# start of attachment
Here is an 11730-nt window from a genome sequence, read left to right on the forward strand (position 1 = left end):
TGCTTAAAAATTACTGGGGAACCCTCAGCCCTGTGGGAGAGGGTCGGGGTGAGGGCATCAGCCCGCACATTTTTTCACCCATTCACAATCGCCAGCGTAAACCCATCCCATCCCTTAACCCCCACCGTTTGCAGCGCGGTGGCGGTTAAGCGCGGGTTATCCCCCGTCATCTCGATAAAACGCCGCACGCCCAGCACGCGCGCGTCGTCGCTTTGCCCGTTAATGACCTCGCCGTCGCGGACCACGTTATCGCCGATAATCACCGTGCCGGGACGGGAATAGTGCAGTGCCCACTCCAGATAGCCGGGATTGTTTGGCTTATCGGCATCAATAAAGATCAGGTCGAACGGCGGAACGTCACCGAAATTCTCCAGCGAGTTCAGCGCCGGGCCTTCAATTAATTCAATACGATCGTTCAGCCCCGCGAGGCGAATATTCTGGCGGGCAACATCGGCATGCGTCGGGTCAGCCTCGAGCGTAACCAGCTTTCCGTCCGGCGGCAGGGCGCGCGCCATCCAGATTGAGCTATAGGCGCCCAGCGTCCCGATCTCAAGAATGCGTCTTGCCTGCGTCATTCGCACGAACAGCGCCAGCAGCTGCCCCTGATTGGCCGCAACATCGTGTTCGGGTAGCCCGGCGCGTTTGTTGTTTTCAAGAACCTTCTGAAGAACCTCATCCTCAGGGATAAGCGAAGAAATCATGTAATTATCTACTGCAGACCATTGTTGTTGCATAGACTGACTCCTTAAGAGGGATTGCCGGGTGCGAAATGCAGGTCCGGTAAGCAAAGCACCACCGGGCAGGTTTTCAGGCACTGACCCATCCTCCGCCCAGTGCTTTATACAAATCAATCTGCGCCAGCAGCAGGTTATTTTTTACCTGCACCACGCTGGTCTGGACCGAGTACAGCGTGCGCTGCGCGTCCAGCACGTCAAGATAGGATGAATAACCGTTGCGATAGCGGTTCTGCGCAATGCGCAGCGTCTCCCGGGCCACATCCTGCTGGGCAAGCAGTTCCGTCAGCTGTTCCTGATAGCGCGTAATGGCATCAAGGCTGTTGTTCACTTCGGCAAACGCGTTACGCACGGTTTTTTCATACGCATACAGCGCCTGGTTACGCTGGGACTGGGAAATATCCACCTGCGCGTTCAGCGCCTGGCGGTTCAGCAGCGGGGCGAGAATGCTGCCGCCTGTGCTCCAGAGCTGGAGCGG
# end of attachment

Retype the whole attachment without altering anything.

Here is an 11730-nt window from a genome sequence, read left to right on the forward strand (position 1 = left end):
TGCTTAAAAATTACTGGGGAACCCTCAGCCCTGTGGGAGAGGGTCGGGGTGAGGGCATCAGCCCGCACATTTTTTCACCCATTCACAATCGCCAGCGTAAACCCATCCCATCCCTTAACCCCCACCGTTTGCAGCGCGGTGGCGGTTAAGCGCGGGTTATCCCCCGTCATCTCGATAAAACGCCGCACGCCCAGCACGCGCGCGTCGTCGCTTTGCCCGTTAATGACCTCGCCGTCGCGGACCACGTTATCGCCGATAATCACCGTGCCGGGACGGGAATAGTGCAGTGCCCACTCCAGATAGCCGGGATTGTTTGGCTTATCGGCATCAATAAAGATCAGGTCGAACGGCGGAACGTCACCGAAATTCTCCAGCGAGTTCAGCGCCGGGCCTTCAATTAATTCAATACGATCGTTCAGCCCCGCGAGGCGAATATTCTGGCGGGCAACATCGGCATGCGTCGGGTCAGCCTCGAGCGTAACCAGCTTTCCGTCCGGCGGCAGGGCGCGCGCCATCCAGATTGAGCTATAGGCGCCCAGCGTCCCGATCTCAAGAATGCGTCTTGCCTGCGTCATTCGCACGAACAGCGCCAGCAGCTGCCCCTGATTGGCCGCAACATCGTGTTCGGGTAGCCCGGCGCGTTTGTTGTTTTCAAGAACCTTCTGAAGAACCTCATCCTCAGGGATAAGCGAAGAAATCATGTAATTATCTACTGCAGACCATTGTTGTTGCATAGACTGACTCCTTAAGAGGGATTGCCGGGTGCGAAATGCAGGTCCGGTAAGCAAAGCACCACCGGGCAGGTTTTCAGGCACTGACCCATCCTCCGCCCAGTGCTTTATACAAATCAATCTGCGCCAGCAGCAGGTTATTTTTTACCTGCACCACGCTGGTCTGGACCGAGTACAGCGTGCGCTGCGCGTCCAGCACGTCAAGATAGGATGAATAACCGTTGCGATAGCGGTTCTGCGCAATGCGCAGCGTCTCCCGGGCCACATCCTGCTGGGCAAGCAGTTCCGTCAGCTGTTCCTGATAGCGCGTAATGGCATCAAGGCTGTTGTTCACTTCGGCAAACGCGTTACGCACGGTTTTTTCATACGCATACAGCGCCTGGTTACGCTGGGACTGGGAAATATCCACCTGCGCGTTCAGCGCCTGGCGGTTCAGCAGCGGGGCGAGAATGCTGCCGCCTGTGCTCCAGAGCTGGAGCGG